Bone and Mineral Metabolism Laboratory

Madrid, Spain

Bone and Mineral Metabolism Laboratory

Madrid, Spain
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Gonzalez N.,Vascular and Diabetes Research Laboratory | Prieto I.,OncoHealth | del Puerto-Nevado L.,OncoHealth | Portal-Nunez S.,Bone and Mineral Metabolism Laboratory | And 18 more authors.
Oncotarget | Year: 2017

Worldwide deaths from diabetes mellitus (DM) and colorectal cancer increased by 90% and 57%, respectively, over the past 20 years. The risk of colorectal cancer was estimated to be 27% higher in patients with type 2 DM than in non-diabetic controls. However, there are potential confounders, information from lower income countries is scarce, across the globe there is no correlation between DM prevalence and colorectal cancer incidence and the association has evolved over time, suggesting the impact of additional environmental factors. The clinical relevance of these associations depends on understanding the mechanism involved. Although evidence is limited, insulin use has been associated with increased and metformin with decreased incidence of colorectal cancer. In addition, colorectal cancer shares some cellular and molecular pathways with diabetes target organ damage, exemplified by diabetic kidney disease. These include epithelial cell injury, activation of inflammation and Wnt/β-catenin pathways and iron homeostasis defects, among others. Indeed, some drugs have undergone clinical trials for both cancer and diabetic kidney disease. Genome-wide association studies have identified diabetes-associated genes (e.g. TCF7L2) that may also contribute to colorectal cancer. We review the epidemiological evidence, potential pathophysiological mechanisms and therapeutic implications of the association between DM and colorectal cancer. Further studies should clarify the worldwide association between DM and colorectal cancer, strengthen the biological plausibility of a cause-and-effect relationship through characterization of the molecular pathways involved, search for specific molecular signatures of colorectal cancer under diabetic conditions, and eventually explore DM-specific strategies to prevent or treat colorectal cancer.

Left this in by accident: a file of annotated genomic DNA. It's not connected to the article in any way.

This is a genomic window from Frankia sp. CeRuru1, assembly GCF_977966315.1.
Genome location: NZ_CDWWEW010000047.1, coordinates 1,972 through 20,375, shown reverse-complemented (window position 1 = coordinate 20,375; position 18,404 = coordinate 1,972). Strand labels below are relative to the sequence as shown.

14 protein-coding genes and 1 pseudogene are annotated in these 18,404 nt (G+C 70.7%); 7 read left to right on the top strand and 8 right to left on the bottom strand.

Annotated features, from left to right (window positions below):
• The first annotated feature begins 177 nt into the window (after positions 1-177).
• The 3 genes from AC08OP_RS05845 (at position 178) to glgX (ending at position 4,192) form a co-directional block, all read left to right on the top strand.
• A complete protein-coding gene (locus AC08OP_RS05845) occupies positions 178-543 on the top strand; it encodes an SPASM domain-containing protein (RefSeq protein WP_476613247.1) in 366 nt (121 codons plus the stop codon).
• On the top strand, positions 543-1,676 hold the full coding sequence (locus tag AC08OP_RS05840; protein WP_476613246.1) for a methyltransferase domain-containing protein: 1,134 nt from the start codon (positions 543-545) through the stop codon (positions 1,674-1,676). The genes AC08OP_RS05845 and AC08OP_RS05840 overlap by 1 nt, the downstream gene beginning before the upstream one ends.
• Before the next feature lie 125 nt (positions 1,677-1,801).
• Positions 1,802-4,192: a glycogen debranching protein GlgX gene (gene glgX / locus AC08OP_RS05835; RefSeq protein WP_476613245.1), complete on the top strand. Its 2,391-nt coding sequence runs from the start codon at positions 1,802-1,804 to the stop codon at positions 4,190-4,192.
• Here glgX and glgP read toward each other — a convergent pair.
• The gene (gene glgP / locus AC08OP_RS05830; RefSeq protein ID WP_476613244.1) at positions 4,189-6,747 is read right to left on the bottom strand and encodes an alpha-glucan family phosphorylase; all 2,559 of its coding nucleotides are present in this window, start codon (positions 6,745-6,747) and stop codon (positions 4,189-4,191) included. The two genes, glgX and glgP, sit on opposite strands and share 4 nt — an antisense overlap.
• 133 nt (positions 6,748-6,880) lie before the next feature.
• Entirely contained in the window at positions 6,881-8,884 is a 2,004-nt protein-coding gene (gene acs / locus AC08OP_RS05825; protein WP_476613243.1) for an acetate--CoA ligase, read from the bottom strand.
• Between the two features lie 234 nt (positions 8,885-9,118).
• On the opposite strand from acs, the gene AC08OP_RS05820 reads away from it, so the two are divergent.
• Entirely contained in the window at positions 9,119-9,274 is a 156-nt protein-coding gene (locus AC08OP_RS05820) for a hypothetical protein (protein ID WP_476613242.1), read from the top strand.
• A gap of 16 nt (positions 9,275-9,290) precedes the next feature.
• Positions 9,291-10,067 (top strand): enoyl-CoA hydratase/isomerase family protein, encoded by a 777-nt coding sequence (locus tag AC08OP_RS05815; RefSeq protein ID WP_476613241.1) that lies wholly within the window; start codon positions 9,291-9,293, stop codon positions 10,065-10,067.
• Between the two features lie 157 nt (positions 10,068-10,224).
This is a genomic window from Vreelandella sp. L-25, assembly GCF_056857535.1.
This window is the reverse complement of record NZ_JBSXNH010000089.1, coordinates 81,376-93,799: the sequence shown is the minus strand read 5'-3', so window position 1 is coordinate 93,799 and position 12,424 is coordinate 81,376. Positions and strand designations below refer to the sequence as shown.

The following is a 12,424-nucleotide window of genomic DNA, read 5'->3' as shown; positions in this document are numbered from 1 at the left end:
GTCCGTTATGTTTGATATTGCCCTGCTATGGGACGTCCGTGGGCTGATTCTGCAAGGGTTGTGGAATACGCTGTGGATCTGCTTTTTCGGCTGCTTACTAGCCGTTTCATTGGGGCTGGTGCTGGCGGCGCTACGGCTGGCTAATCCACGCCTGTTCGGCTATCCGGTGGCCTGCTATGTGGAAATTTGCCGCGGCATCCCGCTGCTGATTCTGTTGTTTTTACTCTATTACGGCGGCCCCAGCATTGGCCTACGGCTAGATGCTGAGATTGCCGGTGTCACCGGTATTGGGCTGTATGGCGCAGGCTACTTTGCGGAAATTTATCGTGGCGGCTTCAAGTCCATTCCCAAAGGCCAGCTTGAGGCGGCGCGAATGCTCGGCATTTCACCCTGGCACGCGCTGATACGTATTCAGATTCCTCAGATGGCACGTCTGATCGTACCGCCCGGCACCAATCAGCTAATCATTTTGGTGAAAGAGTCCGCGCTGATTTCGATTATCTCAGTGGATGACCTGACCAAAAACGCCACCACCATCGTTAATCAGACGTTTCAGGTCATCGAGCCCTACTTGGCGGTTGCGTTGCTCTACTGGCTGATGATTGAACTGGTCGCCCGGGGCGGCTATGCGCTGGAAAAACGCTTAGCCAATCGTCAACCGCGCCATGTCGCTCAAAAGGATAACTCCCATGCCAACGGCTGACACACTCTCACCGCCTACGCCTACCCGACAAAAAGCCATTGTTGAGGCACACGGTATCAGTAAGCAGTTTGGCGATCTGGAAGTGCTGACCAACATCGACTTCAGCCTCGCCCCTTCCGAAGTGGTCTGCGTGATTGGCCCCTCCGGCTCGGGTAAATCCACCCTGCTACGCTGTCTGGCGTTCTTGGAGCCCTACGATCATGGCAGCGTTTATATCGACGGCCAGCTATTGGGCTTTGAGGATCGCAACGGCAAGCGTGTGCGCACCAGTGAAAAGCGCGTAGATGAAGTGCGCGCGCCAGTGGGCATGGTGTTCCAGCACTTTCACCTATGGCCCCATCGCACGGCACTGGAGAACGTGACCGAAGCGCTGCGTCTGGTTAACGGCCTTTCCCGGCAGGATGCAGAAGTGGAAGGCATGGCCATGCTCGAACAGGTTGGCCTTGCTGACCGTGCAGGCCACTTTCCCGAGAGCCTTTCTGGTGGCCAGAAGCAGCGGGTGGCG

Prieto I.,OncoHealth | Del Puerto-Nevado L.,OncoHealth | Gonzalez N.,Vascular and Diabetes Research Laboratory | Gonzalez N.,A+ Network | And 19 more authors.
PLoS ONE | Year: 2017